If used correctly, gamification can lead to positive business outcomes such as innovation disruption, education, personal development, improved employee participation, and collaboration. Alan Young outlines how.
With a new generation of computer-literate workers now dominating the workforce, gamification is becoming an increasingly relevant and effective way to drive employee engagement. If done correctly, it can lead to positive business outcomes such as innovation disruption, education, personal development, improved employee participation, and collaboration.
According to Gartner, “by 2015, 40% of Global 1000 organizations will use gamification as the primary mechanism to transform business operations.”[i]
HR managers have a key role to play when it comes to applying gamification thinking to drive employee behaviour change. Below are some important ways HR teams can leverage gamification to achieve business goals:
Gamifying the intranet
Corporate intranets are ripe for gamification. The aim here would be to leverage employee participation to achieve business objectives such as locating areas of expertise within your company or identifying subject matter experts. By creating a game experience which provides rewards for contributing and answering questions, you are likely to increase employee participation and the intranet becomes a much more valuable resource for the business.
Completing important training on new systems, company policies, or regulatory changes often ranks pretty low on employees’ ‘to-do’ lists, especially if the training isn’t directly linked to their day-to-day role.
Incorporating a gamification element to the experience can have a very positive impact on adoption rates. Employees who earn rewards or recognition for completing tasks are far more likely to make training a priority. Once an employee is past initial training, they could progress to the next level as they master new information, like keeping their knowledge of services and products up to date.
Then, HR managers also benefit by spending less time chasing workers to undertake these programs.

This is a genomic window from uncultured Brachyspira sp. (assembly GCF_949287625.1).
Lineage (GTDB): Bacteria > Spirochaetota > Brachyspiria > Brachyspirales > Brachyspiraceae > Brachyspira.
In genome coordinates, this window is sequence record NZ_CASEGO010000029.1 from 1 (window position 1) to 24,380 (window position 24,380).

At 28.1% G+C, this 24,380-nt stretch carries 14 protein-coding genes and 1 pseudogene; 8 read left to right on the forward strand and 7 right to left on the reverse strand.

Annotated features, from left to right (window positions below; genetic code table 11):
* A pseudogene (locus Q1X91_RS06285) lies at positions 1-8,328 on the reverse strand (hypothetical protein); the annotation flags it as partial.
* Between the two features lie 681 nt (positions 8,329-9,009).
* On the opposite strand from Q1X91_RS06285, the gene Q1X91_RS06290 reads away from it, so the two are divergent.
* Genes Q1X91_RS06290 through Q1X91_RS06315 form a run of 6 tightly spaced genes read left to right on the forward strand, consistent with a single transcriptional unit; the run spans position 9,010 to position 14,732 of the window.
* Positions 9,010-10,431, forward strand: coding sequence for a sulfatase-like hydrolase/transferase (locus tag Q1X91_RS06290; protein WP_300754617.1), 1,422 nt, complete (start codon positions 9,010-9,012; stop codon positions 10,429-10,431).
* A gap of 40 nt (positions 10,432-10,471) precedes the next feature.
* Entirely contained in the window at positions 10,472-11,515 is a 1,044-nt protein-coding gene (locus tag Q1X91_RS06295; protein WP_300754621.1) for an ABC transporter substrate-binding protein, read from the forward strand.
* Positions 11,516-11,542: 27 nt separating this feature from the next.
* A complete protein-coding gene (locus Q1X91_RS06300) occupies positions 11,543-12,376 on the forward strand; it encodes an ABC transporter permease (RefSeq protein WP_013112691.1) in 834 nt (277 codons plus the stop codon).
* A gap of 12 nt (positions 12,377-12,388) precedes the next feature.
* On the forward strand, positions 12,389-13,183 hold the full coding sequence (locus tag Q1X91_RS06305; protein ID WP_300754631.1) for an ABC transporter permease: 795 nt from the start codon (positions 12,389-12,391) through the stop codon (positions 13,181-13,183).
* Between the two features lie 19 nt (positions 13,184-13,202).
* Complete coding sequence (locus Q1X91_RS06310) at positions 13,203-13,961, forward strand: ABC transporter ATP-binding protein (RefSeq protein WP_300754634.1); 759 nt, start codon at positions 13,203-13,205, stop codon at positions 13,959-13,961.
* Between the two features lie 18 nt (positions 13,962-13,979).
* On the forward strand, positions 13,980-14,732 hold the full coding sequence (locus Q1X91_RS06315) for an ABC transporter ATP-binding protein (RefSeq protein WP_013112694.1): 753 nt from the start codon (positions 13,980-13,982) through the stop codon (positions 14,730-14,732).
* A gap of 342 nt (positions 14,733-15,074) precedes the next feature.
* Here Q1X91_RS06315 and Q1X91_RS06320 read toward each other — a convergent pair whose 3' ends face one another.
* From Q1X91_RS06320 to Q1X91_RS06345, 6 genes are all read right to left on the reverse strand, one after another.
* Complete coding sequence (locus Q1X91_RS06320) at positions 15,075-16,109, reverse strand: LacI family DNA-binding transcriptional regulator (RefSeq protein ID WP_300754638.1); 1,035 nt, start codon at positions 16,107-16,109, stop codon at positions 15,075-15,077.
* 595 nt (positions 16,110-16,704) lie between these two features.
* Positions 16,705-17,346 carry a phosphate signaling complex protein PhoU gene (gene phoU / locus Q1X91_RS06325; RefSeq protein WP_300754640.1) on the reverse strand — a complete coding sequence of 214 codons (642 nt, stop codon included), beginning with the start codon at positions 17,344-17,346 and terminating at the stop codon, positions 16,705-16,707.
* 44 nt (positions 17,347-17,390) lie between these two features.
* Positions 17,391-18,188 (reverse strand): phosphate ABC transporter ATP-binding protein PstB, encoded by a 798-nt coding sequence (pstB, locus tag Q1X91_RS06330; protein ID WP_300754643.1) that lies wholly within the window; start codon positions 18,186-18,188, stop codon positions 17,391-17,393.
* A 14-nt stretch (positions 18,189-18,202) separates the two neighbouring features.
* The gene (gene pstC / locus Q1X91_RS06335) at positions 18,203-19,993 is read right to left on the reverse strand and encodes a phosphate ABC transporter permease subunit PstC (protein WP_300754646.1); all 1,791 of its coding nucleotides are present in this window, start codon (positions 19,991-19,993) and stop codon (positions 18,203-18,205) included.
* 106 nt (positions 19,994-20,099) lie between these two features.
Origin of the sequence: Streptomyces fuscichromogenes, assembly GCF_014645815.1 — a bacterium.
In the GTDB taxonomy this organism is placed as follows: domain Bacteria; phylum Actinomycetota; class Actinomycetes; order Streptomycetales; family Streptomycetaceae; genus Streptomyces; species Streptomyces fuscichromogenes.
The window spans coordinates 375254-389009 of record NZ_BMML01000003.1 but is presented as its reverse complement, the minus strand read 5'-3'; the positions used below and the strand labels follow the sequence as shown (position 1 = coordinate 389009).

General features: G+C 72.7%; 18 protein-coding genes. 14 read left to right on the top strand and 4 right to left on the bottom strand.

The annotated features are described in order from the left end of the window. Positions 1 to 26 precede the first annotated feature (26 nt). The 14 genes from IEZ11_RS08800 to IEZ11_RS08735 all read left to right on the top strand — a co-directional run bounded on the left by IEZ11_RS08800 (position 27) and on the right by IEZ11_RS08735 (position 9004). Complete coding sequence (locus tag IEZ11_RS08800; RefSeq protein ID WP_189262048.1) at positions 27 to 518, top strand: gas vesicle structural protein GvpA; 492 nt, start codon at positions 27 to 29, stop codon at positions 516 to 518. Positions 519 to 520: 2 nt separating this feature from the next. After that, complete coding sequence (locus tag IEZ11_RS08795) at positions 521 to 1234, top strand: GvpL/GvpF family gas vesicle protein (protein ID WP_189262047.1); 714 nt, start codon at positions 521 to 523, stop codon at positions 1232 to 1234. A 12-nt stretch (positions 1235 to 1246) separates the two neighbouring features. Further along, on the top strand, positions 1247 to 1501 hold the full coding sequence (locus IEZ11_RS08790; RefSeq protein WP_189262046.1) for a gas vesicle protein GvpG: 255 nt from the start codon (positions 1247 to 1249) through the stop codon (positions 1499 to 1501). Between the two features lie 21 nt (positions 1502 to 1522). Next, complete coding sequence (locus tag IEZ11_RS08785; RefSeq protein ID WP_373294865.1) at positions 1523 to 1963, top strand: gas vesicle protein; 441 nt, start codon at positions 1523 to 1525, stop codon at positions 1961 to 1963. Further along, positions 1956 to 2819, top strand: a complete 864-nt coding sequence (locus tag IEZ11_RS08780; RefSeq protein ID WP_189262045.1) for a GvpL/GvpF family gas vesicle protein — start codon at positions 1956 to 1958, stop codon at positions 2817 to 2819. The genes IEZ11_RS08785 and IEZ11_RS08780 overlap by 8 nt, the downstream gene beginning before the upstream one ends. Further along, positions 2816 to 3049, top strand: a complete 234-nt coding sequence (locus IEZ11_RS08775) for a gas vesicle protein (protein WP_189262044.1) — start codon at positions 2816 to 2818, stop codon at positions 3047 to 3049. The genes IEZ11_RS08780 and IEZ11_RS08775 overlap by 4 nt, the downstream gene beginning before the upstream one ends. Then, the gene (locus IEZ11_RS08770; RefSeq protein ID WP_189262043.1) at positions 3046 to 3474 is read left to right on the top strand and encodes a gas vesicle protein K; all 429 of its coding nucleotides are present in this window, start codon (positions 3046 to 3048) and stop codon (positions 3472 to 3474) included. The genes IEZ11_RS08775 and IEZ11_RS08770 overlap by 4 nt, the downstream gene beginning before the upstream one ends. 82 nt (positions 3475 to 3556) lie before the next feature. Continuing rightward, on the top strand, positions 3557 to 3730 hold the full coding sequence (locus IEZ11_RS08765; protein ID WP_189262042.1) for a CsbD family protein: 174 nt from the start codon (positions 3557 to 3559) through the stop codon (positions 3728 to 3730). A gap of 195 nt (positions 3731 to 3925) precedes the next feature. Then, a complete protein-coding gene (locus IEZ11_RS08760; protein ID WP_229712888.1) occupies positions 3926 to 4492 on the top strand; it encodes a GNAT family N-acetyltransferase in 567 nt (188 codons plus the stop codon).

Identifying star performers
Another great aspect of gamification is how it maintains a record of behavioural data in profiles. Information such as completed training courses, answered questions, and employee rewards, comes in handy when conducting performance and pay reviews.
Changing bad habits
Gamification can also be utilised to bring about a change in the way employees currently communicate. More and more businesses are looking to reduce the amount of internal emails that are sent on a daily basis and to encourage conversations to take place via social media channels. This way information is captured centrally and retained for all to access. By rewarding employees for using new tools, gamification can help employees to shed bad habits.
The potential gamification can bring to a business is enormous. However, when it comes to implementing a successful gamification program, there are a few things HR managers need to watch out for:
Know your employees - The gaming techniques you use need to be age and culture appropriate. For example, industries like advertising and PR which tend to have a younger workforce, will probably respond better to ‘karma points’ than highly pressurised tax lawyers at a top tier law firm.
Incorporate scalability - When a user suggests a new process and earns 50 points, he or she is excited and engaged. It is important to ensure users still feel they have something left to achieve by incorporating multiple levels and stages within a game.
Appoint an internal champion - Senior management buy-in is key to the success of any change initiative. Having an internal champion, who has the ear of someone high up in the business, will go a long way towards ensuring the success of your gamification program.
Think beyond points - Too much emphasis on points and badges may lead to game fatigue. Linking points to career growth or financial rewards will make them mean something.
There are many reasons to gamify, but a badly designed gamification initiative will do more harm than good. By following some simple ground rules, you will ensure your program is a success.
About the author
Alan Young is the Chief Technology Officer at ANCILE Solutions. He has more than 20 years of experience with enterprise business applications and infrastructure management companies and is responsible for all aspects of ANCILE’s technology strategy including: technology roadmap definition; product portfolio strategy and deliverables; new product research; and providing technology vision to the analyst, partner, and customer communities.